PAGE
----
24 Jun 2014


3 June 2014 - Rayyan’s: Gosling down the curry

When we heard that Manchester United and Wales footballing legend, Ryan Giggs had opened up a restaurant in Tooting, called Ryan’s we thought it must be a lie.

It was.

When instead we heard that, rather than being a gastronomic venture by an ex-professional sportsman, Rayyan’s was a spin off from the guys behind Mirch Masala, the truth could not have been more welcome.

Then, when we heard that Rayyan’s is BYO we just had to get down there and check it out.

We were joined again by Liam who, for his third outing with us, gets… absolutely nothing.

Here’s what we thought.


This is another relatively new restaurant that has cropped up along Mitcham Road, away from the livelier High Road. Whilst this area of Tooting doesn’t traditionally draw the curry crowd, Rayyan’s may soon buck the trend. By their own bold claim they are ‘Pioneers of karahi’, a tag which not only suits their borderline location, but also the fresh look and feel of the restaurant.

Space is often at a premium in local curry houses, but at Rayyan’s tasteful uplighting and contemporary art brighten white walls and give the restaurant a light and airy feel. Whilst the low number of diners may have helped build this illusion there was certainly a more relaxed vibe, almost Mediterranean villa-esque. The brown leather furniture is also a bit more upmarket from the standard IKEA cheap seats found elsewhere and tasteful Indian pop adds a touch of authenticity.

All in all, a very pleasant addition to the scene and it even has its own TV advert (see Rayyan’s Facebook page) which deserves recognition. 8/10.

Starters and sides

Tandori mixed grill
Garlic naan
Kulcha naan
Peshwari naan
Two pilau rice

The popadoms to start with were average, but the accompanying salad was atypically fresh and a sign of better things to come. This came in the form of a deliciously juicy tandoori mixed grill which, as fate would have it, had three of each item; one kebab, chicken tikka, lamb tikka and lamb chop for each of us.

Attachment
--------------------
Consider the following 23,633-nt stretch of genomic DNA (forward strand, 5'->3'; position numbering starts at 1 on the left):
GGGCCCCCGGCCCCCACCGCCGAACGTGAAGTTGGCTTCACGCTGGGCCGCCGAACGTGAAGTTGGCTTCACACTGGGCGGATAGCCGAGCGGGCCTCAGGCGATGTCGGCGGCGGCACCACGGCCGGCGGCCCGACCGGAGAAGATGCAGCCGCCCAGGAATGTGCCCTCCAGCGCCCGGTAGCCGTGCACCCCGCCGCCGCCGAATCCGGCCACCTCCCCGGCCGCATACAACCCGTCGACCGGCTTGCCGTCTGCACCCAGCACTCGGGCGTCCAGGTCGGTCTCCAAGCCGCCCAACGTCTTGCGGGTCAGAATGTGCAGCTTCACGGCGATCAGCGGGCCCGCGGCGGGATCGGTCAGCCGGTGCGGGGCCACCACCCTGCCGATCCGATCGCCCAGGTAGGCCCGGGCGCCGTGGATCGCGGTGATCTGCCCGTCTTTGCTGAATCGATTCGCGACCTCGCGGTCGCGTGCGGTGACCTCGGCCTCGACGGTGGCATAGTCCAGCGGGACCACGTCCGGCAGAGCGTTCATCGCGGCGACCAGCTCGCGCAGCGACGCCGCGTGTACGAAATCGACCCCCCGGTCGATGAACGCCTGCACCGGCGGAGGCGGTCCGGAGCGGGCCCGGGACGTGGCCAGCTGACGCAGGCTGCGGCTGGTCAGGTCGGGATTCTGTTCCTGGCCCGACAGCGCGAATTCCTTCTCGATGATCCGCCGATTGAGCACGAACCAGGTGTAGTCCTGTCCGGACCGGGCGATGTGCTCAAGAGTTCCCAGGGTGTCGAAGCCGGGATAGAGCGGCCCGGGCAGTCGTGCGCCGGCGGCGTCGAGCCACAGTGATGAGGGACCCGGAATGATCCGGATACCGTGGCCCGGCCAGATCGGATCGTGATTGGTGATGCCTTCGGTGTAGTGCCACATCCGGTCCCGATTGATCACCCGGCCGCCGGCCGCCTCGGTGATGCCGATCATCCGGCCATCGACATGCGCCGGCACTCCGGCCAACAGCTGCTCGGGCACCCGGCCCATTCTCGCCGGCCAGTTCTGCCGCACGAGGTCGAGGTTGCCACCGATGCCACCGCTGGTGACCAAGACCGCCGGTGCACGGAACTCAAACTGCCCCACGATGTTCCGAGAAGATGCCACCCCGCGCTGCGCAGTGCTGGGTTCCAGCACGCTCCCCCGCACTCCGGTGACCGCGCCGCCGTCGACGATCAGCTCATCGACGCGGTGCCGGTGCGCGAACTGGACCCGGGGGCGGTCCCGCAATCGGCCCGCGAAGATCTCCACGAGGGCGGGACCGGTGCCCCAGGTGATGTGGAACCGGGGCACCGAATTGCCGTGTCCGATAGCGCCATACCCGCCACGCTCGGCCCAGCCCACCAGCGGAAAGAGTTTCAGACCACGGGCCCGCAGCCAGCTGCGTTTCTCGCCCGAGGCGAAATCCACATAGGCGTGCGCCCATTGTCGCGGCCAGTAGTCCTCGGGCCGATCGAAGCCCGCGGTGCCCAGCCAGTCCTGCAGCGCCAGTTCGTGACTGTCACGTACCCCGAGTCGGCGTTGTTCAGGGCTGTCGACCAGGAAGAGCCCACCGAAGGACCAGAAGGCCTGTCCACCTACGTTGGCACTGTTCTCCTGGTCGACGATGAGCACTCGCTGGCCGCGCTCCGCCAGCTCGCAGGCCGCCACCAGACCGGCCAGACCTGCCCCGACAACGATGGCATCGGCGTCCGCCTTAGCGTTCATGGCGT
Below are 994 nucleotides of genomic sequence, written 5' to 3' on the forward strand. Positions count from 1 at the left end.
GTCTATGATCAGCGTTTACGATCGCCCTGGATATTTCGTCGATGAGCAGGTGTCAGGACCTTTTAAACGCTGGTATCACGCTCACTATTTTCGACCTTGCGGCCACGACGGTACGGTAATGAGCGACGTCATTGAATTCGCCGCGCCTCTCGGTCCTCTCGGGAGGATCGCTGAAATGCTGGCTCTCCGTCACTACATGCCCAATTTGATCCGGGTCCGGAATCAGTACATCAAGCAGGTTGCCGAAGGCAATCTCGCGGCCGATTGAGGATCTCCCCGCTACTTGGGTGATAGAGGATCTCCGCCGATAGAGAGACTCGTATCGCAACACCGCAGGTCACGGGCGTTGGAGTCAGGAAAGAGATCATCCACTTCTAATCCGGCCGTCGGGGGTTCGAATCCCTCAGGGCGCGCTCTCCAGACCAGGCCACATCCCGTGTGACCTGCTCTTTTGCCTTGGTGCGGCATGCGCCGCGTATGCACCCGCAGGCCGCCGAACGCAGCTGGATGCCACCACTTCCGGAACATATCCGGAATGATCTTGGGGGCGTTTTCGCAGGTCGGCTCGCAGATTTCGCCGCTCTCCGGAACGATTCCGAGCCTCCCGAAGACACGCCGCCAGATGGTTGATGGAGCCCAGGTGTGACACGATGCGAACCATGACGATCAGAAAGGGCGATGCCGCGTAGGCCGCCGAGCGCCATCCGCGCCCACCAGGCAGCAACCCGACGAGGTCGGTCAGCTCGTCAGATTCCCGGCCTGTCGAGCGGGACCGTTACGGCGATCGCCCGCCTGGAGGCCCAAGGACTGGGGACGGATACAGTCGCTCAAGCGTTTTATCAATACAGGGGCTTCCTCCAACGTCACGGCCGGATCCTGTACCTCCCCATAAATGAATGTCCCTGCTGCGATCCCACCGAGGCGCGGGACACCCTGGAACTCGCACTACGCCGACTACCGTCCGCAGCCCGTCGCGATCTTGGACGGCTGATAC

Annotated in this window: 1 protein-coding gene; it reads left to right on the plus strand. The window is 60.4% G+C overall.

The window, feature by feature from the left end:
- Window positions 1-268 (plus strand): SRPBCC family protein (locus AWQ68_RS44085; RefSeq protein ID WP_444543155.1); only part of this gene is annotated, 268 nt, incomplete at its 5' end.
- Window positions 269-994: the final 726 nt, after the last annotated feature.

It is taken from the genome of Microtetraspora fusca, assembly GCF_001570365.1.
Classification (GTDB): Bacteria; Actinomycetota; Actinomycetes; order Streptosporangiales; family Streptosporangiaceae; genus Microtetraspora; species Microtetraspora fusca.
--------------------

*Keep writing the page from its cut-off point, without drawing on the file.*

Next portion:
Tom then went naan mad (once again) and ordered a garlic, a kulcha and a peshwari naan to go with two pilau rice in some sort of carb loading frenzy. The garlic was slightly over done and all three weren’t as fluffy and light as can be found elsewhere. Unsurprisingly, whilst decent, the volume defeated us in the end, but this isn’t factored into the score of 7 out of 10, driven up by the succulent mixed grill.



Karahi Fish
Shank Murg Chana
Afghan Karahi Lamb

We followed a recommendation on the Afghan Karahi lamb and it didn’t disappoint. Whilst not as sizeable as Namak Mandi’s offering the flavours did match and a bite into the on-the-bone pieces revealed an irresistibly pink and tender centre.

The Shahi Murgh Chana was chosen on name alone and despite this relatively fancy label, this lentil based dish was rather non-descript. However, the Karahi Fish was out of this world. The fish almost melted into the curry on your fork creating a taste sensation, one of the best curries we've had; no visit should exclude it.



The guys here were friendly and very attentive. It may have been driven by a sparse Tuesday night crowd and our lingering presence, but they continually asked us if everything was ok. A vainer man might think it was due to our growing local celebrity, but I’m sure the reality was that they just wanted us to hurry up and leave. However, they did invite us to stick around just a little while longer with free kulfi – a nice touch that was greatly appreciated and which increases our service rating. 8/10.

Value For Money

At £48 for three, this isn’t the cheapest venue, but we did over do the naan order and £16 each for the feast we had was more than fair. Plus, when you throw in the free ice cream and BYO this is certainly good value. 7/10.


Overall, this slightly more premium offering from the guys behind Mirch Masala ticks all our boxes and has made us think twice about sticking to the well-trodden path of Tooting High Street. The curries may look a pound or two more and you can find better naans, but the contemporary surrounds and option to bring your own alcohol make this a place well worth adding to any Tooting curry fan’s hit list. This sentiment is reflected in our overall score of 38/50 placing Rayyan’s firmly in the Champions League spots of our leaderboard, something Giggsy himself would envy right now.

26 Apr 2014

Cinnamon Garden

15 April 2014 - Cinnamon Garden: Off the beaten track